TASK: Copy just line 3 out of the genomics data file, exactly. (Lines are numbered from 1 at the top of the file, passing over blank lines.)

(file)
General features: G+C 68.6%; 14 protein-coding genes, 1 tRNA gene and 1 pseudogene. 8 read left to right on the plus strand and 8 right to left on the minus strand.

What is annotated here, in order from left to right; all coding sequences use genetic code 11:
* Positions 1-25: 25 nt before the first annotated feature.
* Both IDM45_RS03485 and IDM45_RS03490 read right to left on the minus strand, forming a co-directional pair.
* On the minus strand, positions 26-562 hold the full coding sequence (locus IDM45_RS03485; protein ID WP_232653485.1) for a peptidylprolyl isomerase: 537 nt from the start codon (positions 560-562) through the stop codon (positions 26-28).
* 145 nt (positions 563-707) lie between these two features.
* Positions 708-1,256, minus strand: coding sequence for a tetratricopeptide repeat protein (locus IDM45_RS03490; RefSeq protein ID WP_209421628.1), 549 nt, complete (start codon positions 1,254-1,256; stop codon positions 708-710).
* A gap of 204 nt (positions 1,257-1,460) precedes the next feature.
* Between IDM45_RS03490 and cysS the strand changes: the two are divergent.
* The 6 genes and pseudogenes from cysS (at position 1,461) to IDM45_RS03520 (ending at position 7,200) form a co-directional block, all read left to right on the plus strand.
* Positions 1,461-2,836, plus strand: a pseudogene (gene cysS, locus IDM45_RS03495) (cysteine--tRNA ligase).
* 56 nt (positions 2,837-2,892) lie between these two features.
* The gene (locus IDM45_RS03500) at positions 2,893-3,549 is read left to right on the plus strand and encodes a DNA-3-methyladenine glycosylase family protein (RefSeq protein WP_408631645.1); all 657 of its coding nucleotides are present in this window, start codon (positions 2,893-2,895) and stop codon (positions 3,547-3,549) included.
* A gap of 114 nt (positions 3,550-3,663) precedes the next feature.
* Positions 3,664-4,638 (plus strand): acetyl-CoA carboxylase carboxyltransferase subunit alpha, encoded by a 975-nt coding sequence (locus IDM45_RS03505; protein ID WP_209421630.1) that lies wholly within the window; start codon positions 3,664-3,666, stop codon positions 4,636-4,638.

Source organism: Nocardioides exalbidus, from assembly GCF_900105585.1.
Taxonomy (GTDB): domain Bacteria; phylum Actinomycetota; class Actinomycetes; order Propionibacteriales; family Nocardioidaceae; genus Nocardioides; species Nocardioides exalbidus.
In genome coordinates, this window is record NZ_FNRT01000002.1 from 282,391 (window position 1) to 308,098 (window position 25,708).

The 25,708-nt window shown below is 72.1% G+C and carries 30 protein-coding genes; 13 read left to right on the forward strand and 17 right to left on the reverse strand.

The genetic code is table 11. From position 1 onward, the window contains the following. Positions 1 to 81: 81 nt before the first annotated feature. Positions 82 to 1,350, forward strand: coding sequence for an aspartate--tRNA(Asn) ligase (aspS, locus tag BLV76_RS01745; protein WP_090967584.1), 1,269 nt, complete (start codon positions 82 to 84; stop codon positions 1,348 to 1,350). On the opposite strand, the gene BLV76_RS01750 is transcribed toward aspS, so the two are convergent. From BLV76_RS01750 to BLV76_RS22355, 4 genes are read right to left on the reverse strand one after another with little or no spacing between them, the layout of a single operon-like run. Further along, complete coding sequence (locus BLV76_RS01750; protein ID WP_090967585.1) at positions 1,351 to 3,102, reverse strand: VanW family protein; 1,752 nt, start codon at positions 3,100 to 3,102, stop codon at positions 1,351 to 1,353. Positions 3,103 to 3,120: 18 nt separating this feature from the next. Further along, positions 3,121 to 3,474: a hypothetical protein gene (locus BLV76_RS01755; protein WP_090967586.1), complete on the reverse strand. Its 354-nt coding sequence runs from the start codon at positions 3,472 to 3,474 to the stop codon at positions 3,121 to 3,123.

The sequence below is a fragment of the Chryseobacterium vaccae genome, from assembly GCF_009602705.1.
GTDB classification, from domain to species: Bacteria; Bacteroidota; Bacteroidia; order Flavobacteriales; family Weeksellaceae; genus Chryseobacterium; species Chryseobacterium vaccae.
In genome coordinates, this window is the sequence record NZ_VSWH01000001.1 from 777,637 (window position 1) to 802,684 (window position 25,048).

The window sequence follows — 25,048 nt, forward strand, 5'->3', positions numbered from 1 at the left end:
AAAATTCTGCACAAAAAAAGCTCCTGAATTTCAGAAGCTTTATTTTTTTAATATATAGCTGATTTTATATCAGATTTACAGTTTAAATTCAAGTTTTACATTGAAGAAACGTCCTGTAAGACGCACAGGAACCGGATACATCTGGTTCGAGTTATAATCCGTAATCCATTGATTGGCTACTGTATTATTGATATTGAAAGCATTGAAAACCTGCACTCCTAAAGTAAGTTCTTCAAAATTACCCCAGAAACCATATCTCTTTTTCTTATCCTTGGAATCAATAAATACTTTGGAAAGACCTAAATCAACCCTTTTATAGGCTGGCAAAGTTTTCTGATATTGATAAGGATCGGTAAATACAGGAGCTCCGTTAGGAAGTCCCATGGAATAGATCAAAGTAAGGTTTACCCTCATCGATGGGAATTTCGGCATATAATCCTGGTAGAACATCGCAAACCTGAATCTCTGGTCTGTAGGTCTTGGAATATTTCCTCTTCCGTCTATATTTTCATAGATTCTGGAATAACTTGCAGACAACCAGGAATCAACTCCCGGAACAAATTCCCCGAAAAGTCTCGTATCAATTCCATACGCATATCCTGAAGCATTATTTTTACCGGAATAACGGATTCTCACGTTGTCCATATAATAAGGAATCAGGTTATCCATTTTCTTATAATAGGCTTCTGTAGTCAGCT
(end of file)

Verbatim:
* Positions 1-25: 25 nt before the first annotated feature.